This was the first time I had seen Hair, but I was not unaware of it's controversial moments.  One of them, though, definitely caught me by surprise.  There I was near the end of the first act blithely focused on the singer in the spotlight and then happened to casually glance at the other performers in the background, and BOOM, no clothes.  Not a stitch.  The lights were dimmed and blue, but even in a soft, azure glow, naked is naked.  My gaze lingered long enough to 1) confirm the lack of clothing and 2) acknowledge that performing live every night in a show as fast-paced as Hair is good for the physique.  Then the stage lights went out, the house lights came up and that was that.

The second act, too, had it's unexpected moments, though nothing as startling as the first.  Overall the singing, dancing and general staging of Hair were excellent.

Next up: South Pacific 

Saturday, November 20, 2010

We love Washington, DC, #4

The boys and I recently made a twilight visit to the relatively new United States Air Force Memorial.  The three spires that make up the centerpiece of the memorial are hard to miss from anywhere in the vicinity and after seeing them in the distance for weeks, the boys have been keen to see them up close and in person. 

 The three spires are meant to represent jet streams and the sensation of flight.  Sure, I can see that.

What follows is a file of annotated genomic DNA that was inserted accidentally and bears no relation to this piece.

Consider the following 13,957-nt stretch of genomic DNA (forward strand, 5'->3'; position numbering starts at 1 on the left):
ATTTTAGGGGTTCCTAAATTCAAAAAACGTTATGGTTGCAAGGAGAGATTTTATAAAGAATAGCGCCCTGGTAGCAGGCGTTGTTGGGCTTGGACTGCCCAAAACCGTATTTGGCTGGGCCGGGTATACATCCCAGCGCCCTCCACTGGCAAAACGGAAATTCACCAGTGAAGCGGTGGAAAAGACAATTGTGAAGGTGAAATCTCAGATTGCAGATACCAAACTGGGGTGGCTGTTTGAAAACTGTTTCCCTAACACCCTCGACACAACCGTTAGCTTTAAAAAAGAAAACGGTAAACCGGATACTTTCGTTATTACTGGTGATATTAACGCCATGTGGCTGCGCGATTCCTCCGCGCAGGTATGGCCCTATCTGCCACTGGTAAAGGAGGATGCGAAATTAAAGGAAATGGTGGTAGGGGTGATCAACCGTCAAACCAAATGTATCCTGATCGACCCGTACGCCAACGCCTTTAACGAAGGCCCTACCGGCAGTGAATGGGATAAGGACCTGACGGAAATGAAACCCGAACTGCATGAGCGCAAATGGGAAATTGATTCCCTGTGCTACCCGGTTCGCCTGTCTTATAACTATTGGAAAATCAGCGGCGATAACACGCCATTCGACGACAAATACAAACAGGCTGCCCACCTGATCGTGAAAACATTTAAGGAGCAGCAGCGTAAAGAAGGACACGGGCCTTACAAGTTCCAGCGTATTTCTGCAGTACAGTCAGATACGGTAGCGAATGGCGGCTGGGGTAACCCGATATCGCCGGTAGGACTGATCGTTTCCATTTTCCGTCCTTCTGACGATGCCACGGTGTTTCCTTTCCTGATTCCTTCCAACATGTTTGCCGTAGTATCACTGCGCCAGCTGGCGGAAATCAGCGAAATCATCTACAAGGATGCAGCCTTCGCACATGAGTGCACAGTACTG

In addition to the spires there are various other statues and plaques to commemorate the history, sacrifice and heroism of the US Air Force.

This photo doesn't do it justice, but the memorial is very impressive in person.

It was getting dark, obviously, and I have this beautiful new camera that I know next to nothing about and that combination means you need better art than my paltry skill can provide to appreciate the majesty of this site.  
Here is a much better image.
Image from here

Friday, November 19, 2010

Thankful for...

Field trips and having the freedom to go on one with 
my favorite 4 year-old.  

Caleb's preschool class recently visited the United States Botanic Garden.  I have always enjoyed visiting the Botanic Garden for its serenity and variety.  Located just to the West of the US Capitol, it's collection of flora and fauna is astonishing.  Definitely a must see for any visit to Washington, DC.

Who'd have thought you could find a jungle in the middle of the Mall?


And, more orchids!

Beautiful bird of paradise.

Inside and out, the gardens are just stunning.

When I was a child, our field trip options were limited to Ice Palace, the Honolulu Zoo, beach parks where swimming was not allowed, or Christmas shopping at Ala Moana.  Don't get me wrong, my childhood in Hawaii was way above average, but seeing this on an average field trip is nothing short of spectacular.

Thursday, November 18, 2010

Thankful for...